This A.W. Faber pocket (or waistcoat) pencil is similar to those made by the other Faber brothers, Johann and Eberhard respectively:
Among the Faber houses alone there were countless varieties of pocket pencils, be they short or long, round, hex, or flat:
You would also find them offered in stationery sets, suggesting they might have been popular with students. Many other manufacturers offered similar pencils as well, so they were likely more than just a gimmick or some kind of novelty. I wonder what they were primarily used for: simply to have in your pocket for jotting some notes? What was the niche they filled that hexagonal pocket pencils didn’t (or couldn’t)?
This set from A.W. Faber (+1 for the period after Faber on the cover) comes in a small cardboard box whose printed design is meant to suggest textured fabric:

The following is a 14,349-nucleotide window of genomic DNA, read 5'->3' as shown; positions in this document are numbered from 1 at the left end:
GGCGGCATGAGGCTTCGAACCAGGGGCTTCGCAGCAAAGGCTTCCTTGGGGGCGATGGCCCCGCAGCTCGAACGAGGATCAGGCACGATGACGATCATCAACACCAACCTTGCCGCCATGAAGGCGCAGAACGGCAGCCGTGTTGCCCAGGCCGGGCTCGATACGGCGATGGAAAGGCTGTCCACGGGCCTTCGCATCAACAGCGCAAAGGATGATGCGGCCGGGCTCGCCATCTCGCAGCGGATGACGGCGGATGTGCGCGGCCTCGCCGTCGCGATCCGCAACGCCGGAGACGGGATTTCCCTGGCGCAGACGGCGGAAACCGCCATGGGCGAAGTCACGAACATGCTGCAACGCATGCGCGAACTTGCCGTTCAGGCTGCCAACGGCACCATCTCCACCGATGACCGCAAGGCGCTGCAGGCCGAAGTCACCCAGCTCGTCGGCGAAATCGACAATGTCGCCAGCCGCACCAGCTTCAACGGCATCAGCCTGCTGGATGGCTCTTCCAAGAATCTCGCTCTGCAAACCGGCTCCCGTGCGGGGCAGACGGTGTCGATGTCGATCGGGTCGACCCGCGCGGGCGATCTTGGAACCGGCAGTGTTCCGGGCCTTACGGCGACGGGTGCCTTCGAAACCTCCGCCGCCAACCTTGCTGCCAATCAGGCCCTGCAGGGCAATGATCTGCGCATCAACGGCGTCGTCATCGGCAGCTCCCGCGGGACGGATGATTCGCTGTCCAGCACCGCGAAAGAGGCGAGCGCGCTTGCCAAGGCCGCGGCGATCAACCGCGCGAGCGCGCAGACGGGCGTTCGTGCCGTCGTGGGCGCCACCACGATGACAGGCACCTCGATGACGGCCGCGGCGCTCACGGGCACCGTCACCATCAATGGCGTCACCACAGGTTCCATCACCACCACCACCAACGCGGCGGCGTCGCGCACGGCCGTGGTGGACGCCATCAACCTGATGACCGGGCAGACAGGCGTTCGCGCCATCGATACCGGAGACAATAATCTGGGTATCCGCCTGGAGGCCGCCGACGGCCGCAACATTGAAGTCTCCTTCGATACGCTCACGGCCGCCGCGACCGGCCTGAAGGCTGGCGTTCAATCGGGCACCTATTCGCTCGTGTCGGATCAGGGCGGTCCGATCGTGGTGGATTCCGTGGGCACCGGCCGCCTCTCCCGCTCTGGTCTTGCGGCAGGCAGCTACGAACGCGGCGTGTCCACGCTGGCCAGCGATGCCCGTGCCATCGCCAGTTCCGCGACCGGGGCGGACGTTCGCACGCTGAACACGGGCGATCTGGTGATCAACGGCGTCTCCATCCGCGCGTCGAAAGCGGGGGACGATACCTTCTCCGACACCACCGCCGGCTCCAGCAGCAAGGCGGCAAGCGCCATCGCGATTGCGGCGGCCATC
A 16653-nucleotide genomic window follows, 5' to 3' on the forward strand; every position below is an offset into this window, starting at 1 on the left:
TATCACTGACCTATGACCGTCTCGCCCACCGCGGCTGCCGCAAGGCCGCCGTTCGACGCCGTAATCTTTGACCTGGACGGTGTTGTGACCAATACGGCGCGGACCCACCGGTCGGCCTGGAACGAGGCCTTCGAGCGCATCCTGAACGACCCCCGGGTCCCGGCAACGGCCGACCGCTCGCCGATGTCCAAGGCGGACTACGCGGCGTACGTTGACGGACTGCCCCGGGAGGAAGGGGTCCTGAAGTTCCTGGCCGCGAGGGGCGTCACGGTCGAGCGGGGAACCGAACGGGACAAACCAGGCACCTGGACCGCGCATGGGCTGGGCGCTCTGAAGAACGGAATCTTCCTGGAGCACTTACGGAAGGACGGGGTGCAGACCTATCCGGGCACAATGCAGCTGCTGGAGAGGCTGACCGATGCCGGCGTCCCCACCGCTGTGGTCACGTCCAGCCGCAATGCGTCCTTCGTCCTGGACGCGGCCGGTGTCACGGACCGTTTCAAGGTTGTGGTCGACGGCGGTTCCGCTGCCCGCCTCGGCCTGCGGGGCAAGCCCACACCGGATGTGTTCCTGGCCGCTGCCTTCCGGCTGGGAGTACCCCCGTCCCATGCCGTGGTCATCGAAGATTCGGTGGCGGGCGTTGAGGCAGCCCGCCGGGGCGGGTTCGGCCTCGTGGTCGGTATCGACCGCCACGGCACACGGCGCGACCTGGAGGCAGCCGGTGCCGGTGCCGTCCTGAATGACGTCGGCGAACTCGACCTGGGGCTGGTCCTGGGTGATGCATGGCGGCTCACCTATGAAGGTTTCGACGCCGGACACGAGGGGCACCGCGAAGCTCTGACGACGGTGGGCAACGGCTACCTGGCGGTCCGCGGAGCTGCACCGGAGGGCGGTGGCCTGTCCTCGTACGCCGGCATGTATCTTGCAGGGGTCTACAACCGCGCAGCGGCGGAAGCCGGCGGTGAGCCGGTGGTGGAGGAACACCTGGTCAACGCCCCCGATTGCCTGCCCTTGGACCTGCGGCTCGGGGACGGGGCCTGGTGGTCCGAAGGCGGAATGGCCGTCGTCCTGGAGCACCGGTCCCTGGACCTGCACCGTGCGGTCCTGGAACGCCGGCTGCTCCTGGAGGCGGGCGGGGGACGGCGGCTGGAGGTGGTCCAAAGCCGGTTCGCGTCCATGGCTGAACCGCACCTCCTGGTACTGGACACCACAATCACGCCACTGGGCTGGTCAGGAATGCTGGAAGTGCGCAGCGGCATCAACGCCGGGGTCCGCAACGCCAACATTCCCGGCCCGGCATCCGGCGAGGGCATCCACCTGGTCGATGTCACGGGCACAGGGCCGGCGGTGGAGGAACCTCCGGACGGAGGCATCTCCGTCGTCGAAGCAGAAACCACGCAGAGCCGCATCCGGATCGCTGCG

The lid is slightly padded which adds a nice touch:
This set consisted of six Castell HB pencils and a metal holder:
On one side of the pencil it says: “A.W. FABER. HB”, and on the other: “CASTELL“.
Just as you could find ornate and expensive versions of these pencils there were plenty of the inexpensive sort too, which makes me wonder to what degree they may have been considered “disposable”. Then again we’re talking about the turn of the 20th century, when even pencils were well-looked after and cared for.